Do you really know what to do after an accident?
True story. One of our very own agents, who has helped many of you through claims of your own, was involved in an accident this winter. Her car was blindsided on a snowy evening after work, did a 360 in the middle of a busy road, and landed smashed into a telephone pole. The accident left her so shook up that she forgot the advice she gives out every day.
Below are some helpful tips to help remind you what to do after an auto accident.
1. Think SAFETY FIRST! If the accident is minor and there are no serious injuries try to get your car off to the side of the road. You are not out of danger if you are still on the road and while you may be upset or want to check out the damage, you need to protect yourself and your passengers first.
2. Keep an emergency kit in your glove box. Items like a cell phone, pen & paper for notes, camera (or cell with camera), contact list of law enforcement numbers, auto insurer information, and flashlight all can come in handy. Kits are available for your trunk, and include safety cones, warning triangles, and emergency flares.
3. Exchange information but NEVER ADMIT FAULT at the scene of an accident. That is up to the police and insurance companies to determine. Be polite, but remember that statements you make at the scene can be misinterpreted and come back to haunt you. You should exchange the following information: Name, address, phone number(s), insurance company, policy number, driver’s license number, as well as the license plate number. Take note if possible of the year, make, and model of each vehicle.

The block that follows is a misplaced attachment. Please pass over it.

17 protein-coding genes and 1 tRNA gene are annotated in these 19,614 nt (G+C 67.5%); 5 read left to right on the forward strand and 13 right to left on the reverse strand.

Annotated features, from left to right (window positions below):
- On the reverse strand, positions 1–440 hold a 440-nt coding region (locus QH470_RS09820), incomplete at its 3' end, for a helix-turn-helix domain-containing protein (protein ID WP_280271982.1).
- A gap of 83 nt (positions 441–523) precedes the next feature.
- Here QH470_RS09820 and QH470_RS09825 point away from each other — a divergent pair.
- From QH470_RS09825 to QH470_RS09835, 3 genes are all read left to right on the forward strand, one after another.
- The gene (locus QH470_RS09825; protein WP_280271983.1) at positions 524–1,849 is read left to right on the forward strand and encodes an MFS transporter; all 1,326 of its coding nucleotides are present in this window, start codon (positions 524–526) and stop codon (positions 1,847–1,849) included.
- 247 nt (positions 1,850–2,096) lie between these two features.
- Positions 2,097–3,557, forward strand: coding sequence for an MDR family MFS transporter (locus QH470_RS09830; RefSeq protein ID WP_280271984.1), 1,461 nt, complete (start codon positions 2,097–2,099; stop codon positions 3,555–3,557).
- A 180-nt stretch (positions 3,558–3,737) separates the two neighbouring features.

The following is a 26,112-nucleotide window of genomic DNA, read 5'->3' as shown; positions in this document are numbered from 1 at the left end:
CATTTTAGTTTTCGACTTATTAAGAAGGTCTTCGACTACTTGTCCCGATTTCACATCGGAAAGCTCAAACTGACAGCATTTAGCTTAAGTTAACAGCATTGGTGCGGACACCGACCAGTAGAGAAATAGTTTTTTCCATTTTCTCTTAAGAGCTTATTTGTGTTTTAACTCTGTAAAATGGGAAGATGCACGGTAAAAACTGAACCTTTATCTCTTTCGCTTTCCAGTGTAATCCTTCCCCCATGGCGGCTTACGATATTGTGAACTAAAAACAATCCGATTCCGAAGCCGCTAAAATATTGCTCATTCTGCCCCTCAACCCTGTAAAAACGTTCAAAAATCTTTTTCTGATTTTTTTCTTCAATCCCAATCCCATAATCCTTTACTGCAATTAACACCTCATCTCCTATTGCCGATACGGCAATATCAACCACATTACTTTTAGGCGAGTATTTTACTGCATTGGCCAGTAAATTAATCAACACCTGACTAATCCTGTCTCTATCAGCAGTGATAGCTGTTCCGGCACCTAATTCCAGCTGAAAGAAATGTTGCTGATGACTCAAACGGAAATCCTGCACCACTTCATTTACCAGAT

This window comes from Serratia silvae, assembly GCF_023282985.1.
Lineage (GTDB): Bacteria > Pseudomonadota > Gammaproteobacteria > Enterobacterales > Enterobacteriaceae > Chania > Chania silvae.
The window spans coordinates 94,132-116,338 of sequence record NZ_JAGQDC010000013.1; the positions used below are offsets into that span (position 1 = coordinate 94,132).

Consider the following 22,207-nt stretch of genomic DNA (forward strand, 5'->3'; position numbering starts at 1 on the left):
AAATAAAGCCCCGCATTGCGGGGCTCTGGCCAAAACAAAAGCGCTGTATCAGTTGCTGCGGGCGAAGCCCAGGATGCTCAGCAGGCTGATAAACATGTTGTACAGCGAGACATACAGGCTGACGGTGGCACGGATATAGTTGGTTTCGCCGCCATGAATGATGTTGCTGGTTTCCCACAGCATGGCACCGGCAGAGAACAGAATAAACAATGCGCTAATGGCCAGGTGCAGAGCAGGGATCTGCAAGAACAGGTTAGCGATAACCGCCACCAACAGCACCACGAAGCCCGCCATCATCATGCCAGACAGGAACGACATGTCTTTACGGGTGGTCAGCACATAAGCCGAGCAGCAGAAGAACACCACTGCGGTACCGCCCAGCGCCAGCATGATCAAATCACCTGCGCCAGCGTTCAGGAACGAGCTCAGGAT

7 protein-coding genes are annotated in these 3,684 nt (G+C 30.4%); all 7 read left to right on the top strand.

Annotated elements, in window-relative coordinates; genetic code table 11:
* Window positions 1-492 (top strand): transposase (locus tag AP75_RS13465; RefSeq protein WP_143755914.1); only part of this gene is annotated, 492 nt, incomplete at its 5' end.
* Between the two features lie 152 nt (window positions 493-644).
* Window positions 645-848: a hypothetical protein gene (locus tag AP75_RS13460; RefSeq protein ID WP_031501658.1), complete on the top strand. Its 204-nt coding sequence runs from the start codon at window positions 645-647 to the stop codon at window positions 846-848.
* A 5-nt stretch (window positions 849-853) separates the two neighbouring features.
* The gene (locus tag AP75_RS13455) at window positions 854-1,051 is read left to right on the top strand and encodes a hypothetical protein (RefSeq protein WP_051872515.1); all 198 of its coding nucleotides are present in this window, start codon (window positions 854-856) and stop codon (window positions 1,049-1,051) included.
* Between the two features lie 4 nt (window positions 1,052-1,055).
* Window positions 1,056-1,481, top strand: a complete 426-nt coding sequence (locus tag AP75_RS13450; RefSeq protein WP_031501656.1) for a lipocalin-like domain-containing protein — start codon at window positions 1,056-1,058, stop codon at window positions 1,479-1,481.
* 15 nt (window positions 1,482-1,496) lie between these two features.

4. If possible, take pictures. Most of our cell phones have built in cameras. Pictures help recreate the accident when adjusters are trying to determine fault. Without them, often it’s your word against theirs!
5. Where there any witnesses? If so, try to get their name and phone number and thank them for sticking around. By showing your appreciation at the scene of an accident they are more likely to help substantiate your story later on.
6. Call the police. Police may not respond if there are no injuries or if the vehicles are drivable, however they still must document the call. A police report helps the insurance company settle your claim faster.